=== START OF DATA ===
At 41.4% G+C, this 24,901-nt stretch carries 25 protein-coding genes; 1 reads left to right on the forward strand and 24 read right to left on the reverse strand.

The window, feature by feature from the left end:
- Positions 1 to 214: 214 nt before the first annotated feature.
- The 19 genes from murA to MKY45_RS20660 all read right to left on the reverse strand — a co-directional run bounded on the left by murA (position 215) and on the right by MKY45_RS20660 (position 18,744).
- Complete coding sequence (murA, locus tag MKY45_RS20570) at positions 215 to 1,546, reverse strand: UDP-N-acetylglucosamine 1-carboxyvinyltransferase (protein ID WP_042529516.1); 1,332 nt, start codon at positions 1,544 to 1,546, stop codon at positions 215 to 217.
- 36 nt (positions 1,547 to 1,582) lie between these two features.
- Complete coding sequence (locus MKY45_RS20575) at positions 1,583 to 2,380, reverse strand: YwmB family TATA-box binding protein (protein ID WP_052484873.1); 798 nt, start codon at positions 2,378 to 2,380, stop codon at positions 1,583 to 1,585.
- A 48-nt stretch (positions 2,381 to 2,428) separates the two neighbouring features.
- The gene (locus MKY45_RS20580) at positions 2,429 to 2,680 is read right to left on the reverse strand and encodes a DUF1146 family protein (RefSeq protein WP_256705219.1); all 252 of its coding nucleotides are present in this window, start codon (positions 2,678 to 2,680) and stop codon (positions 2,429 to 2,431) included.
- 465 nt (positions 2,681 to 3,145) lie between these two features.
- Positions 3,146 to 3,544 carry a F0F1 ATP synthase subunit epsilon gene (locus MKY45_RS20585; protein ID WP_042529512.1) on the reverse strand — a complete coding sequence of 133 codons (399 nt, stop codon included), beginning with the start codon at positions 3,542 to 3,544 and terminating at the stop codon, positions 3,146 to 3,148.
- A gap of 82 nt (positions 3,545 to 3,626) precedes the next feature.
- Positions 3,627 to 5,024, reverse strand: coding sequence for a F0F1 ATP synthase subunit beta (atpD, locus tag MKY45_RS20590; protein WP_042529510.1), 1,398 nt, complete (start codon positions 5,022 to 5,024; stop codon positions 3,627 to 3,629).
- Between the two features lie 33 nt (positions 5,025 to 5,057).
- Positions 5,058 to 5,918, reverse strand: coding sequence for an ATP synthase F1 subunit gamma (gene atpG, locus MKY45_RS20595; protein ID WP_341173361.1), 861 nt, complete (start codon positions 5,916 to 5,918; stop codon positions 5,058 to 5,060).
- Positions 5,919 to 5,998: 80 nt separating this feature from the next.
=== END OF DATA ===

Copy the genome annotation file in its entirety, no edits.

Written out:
At 41.4% G+C, this 24,901-nt stretch carries 25 protein-coding genes; 1 reads left to right on the forward strand and 24 read right to left on the reverse strand.

The window, feature by feature from the left end:
- Positions 1 to 214: 214 nt before the first annotated feature.
- The 19 genes from murA to MKY45_RS20660 all read right to left on the reverse strand — a co-directional run bounded on the left by murA (position 215) and on the right by MKY45_RS20660 (position 18,744).
- Complete coding sequence (murA, locus tag MKY45_RS20570) at positions 215 to 1,546, reverse strand: UDP-N-acetylglucosamine 1-carboxyvinyltransferase (protein ID WP_042529516.1); 1,332 nt, start codon at positions 1,544 to 1,546, stop codon at positions 215 to 217.
- 36 nt (positions 1,547 to 1,582) lie between these two features.
- Complete coding sequence (locus MKY45_RS20575) at positions 1,583 to 2,380, reverse strand: YwmB family TATA-box binding protein (protein ID WP_052484873.1); 798 nt, start codon at positions 2,378 to 2,380, stop codon at positions 1,583 to 1,585.
- A 48-nt stretch (positions 2,381 to 2,428) separates the two neighbouring features.
- The gene (locus MKY45_RS20580) at positions 2,429 to 2,680 is read right to left on the reverse strand and encodes a DUF1146 family protein (RefSeq protein WP_256705219.1); all 252 of its coding nucleotides are present in this window, start codon (positions 2,678 to 2,680) and stop codon (positions 2,429 to 2,431) included.
- 465 nt (positions 2,681 to 3,145) lie between these two features.
- Positions 3,146 to 3,544 carry a F0F1 ATP synthase subunit epsilon gene (locus MKY45_RS20585; protein ID WP_042529512.1) on the reverse strand — a complete coding sequence of 133 codons (399 nt, stop codon included), beginning with the start codon at positions 3,542 to 3,544 and terminating at the stop codon, positions 3,146 to 3,148.
- A gap of 82 nt (positions 3,545 to 3,626) precedes the next feature.
- Positions 3,627 to 5,024, reverse strand: coding sequence for a F0F1 ATP synthase subunit beta (atpD, locus tag MKY45_RS20590; protein WP_042529510.1), 1,398 nt, complete (start codon positions 5,022 to 5,024; stop codon positions 3,627 to 3,629).
- Between the two features lie 33 nt (positions 5,025 to 5,057).
- Positions 5,058 to 5,918, reverse strand: coding sequence for an ATP synthase F1 subunit gamma (gene atpG, locus MKY45_RS20595; protein ID WP_341173361.1), 861 nt, complete (start codon positions 5,916 to 5,918; stop codon positions 5,058 to 5,060).
- Positions 5,919 to 5,998: 80 nt separating this feature from the next.